Sunday night, as we (K1) sat under the stars, Remo pointed out constellations. The stars were shining brightly and with a laser pointer, Remo directed us to Orion, Canus Major, Taurus, Ursa Major, and several others. I've lived here for over seven months, but I've never spent that much time looking up at the sky. The students leaned back in their crazy creek chairs, staring at the sky, and "oohing" every time they saw a shooting star. The fire faded slowly and exhaustion from a day of kayaking crept over us.
Our second day, with sun shining, we paddled east toward Green Castle. The current with us, we glided smoothly even taking out our tarp at one point to set sail.
We reached the blue hole before lunch time. Looking down into the deep abyss, students debated whether to get out and snorkel. "It's just so cold!" many said. Knowing they would have opportunities later in the semester to snorkel a blue hole (in much warmer waters!) they decided to beach the kayaks and stop for lunch instead. With bellies full of PB&J, we paddled back the way we'd come, quickly reaching Broad Creek. After settling camp, we gathered on the beach. Some students wrote in place books, while others threw a frisbee around. The sun set over the creek, and I remembered yet another reason I love this place.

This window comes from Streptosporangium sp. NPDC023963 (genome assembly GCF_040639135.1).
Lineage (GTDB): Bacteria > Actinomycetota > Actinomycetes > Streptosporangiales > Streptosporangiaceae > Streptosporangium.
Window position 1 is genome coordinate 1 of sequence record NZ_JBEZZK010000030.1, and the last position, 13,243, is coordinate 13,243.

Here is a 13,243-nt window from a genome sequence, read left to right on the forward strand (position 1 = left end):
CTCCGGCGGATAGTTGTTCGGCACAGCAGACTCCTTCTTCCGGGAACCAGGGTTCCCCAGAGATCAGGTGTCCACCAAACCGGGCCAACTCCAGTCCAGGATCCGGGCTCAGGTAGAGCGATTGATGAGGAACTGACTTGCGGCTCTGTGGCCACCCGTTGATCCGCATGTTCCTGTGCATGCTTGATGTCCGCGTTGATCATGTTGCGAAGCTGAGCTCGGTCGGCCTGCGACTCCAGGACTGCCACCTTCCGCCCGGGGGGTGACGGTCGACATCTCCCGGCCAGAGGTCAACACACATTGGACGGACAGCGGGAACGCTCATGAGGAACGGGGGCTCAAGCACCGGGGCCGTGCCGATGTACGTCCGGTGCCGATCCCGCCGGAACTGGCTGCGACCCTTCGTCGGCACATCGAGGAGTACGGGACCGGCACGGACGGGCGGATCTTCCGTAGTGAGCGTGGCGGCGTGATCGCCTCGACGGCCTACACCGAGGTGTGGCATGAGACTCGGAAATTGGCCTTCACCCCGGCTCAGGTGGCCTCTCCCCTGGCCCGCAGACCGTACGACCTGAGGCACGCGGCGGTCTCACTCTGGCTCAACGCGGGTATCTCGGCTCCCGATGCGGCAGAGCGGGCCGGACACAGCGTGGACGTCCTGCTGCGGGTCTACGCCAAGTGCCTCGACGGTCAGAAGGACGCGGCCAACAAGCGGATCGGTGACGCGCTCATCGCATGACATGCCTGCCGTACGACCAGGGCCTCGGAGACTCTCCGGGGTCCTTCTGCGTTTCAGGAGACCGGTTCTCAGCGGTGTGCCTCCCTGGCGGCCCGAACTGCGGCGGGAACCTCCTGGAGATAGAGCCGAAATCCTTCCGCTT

This morning, knowing we were close to home, we took a nice sleep-in. After breaking down camp, we mustered up the energy to get into the kayaks and head out on the water to practice flipping the kayaks and performing rescues. I was amazed with the students' ability to stay positive, even when faced with the frustrating task of bailing water out of their flipped kayak. Smiles on their faces and with a real sense of accomplishment, students paddled back to campus, returning to what many are now referring to as "home."